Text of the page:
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Sci Rep. 2019 Sep 24;9(1):13786. doi: 10.1038/s41598-019-50220-1.

Drivers of AR indifferent anti-androgen resistance in prostate cancer cells.

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Molecular Endocrinology Laboratory, Department of Cellular and Molecular Medicine, KU Leuven, Leuven, Belgium.
Division of Oncogenomics, Oncode Institute, Netherlands Cancer Institute, Amsterdam, The Netherlands.
Department of Urology, University Hospitals Leuven, Leuven, Belgium.
Department of Tumor Biology, Institute for Cancer Research, Oslo University Hospital, Oslo, Norway.
Centre for Molecular Medicine Norway, Nordic European Molecular Biology Laboratory Partnership, Forskningsparken, University of Oslo, Oslo, Norway.
Centre for Cancer Research and Cell Biology, Prostate Cancer UK/Movember Centre of Excellence for Prostate Cancer Research, Queen's University, Belfast, UK.
Nuffield Department of Surgical Sciences, University of Oxford, John Radcliffe Hospital, Oxford, UK.
UCL Cancer Institute, University College London, 72 Huntley Street, London, UK.
Molecular Endocrinology Laboratory, Department of Cellular and Molecular Medicine, KU Leuven, Leuven, Belgium.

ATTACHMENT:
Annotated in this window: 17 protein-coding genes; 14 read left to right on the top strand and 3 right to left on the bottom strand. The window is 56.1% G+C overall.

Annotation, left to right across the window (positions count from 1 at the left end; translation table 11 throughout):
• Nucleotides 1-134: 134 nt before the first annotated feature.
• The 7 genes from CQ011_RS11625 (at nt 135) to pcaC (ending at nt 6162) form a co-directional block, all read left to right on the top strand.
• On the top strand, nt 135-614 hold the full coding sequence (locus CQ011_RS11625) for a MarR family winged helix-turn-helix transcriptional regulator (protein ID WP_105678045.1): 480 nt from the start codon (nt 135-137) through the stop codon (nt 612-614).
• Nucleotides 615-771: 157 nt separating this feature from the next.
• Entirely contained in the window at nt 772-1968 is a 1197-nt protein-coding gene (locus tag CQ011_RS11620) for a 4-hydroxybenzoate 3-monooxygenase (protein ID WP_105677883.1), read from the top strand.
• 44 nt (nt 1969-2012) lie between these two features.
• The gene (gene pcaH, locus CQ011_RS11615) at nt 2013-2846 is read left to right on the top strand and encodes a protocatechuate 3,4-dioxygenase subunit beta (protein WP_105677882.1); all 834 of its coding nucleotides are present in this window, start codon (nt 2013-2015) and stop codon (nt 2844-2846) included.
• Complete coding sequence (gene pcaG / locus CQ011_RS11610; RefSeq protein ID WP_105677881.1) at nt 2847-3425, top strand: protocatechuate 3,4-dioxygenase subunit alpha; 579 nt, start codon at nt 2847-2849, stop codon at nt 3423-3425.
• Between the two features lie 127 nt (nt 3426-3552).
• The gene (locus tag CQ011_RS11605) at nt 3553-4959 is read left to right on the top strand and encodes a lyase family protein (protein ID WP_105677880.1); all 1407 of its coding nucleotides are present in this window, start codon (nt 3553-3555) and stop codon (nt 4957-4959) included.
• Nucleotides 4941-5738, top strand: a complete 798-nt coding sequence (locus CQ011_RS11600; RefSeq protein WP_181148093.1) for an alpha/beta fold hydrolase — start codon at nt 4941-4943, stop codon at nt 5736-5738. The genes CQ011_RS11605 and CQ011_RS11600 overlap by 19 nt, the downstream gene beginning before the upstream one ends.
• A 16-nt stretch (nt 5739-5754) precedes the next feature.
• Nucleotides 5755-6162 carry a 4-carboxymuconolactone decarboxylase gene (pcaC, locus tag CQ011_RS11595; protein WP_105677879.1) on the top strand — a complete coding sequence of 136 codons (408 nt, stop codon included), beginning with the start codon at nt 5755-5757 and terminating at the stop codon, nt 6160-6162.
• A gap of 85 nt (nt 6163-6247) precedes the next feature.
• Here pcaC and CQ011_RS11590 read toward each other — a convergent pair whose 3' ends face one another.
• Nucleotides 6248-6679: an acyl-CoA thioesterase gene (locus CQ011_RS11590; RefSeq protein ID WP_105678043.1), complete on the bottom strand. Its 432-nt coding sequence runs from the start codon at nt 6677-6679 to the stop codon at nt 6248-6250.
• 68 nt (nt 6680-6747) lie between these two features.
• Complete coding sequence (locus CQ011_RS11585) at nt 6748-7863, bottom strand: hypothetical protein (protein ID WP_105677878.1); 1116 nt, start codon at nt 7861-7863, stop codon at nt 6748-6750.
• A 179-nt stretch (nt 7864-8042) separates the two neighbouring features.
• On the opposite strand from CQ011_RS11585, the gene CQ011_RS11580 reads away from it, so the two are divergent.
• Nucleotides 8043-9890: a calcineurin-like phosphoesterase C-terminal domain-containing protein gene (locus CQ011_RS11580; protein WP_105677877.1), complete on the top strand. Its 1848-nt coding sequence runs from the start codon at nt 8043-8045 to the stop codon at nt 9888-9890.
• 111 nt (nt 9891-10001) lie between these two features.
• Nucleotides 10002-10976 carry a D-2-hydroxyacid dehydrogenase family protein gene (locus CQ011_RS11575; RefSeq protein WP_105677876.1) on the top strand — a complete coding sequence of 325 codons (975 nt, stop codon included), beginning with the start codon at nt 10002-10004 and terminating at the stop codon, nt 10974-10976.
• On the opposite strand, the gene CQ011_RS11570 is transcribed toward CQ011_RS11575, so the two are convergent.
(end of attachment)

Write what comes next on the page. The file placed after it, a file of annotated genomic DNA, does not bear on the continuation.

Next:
Inhibition of the androgen receptor (AR) by second-generation anti-androgens is a standard treatment for metastatic castration resistant prostate cancer (mCRPC), but it inevitably leads to the development of resistance. Since the introduction of highly efficient AR signalling inhibitors, approximately 20% of mCRPC patients develop disease with AR independent resistance mechanisms. In this study, we generated two anti-androgen and castration resistant prostate cancer cell models that do not rely on AR activity for growth despite robust AR expression (AR indifferent). They are thus resistant against all modern AR signalling inhibitors. Both cell lines display cross-resistance against the chemotherapeutic drug docetaxel due to MCL1 upregulation but remain sensitive to the PARP inhibitor olaparib and the pan-BCL inhibitor obatoclax. RNA-seq analysis of the anti-androgen resistant cell lines identified hyper-activation of the E2F cell-cycle master regulator as driver of AR indifferent growth, which was caused by deregulation of cyclin D/E, E2F1, RB1, and increased Myc activity. Importantly, mCRPC tissue samples with low AR activity displayed the same alterations and increased E2F activity. In conclusion, we describe two cellular models that faithfully mimic the acquisition of a treatment induced AR independent phenotype that is cross-resistant against chemotherapy and driven by E2F hyper-activation.

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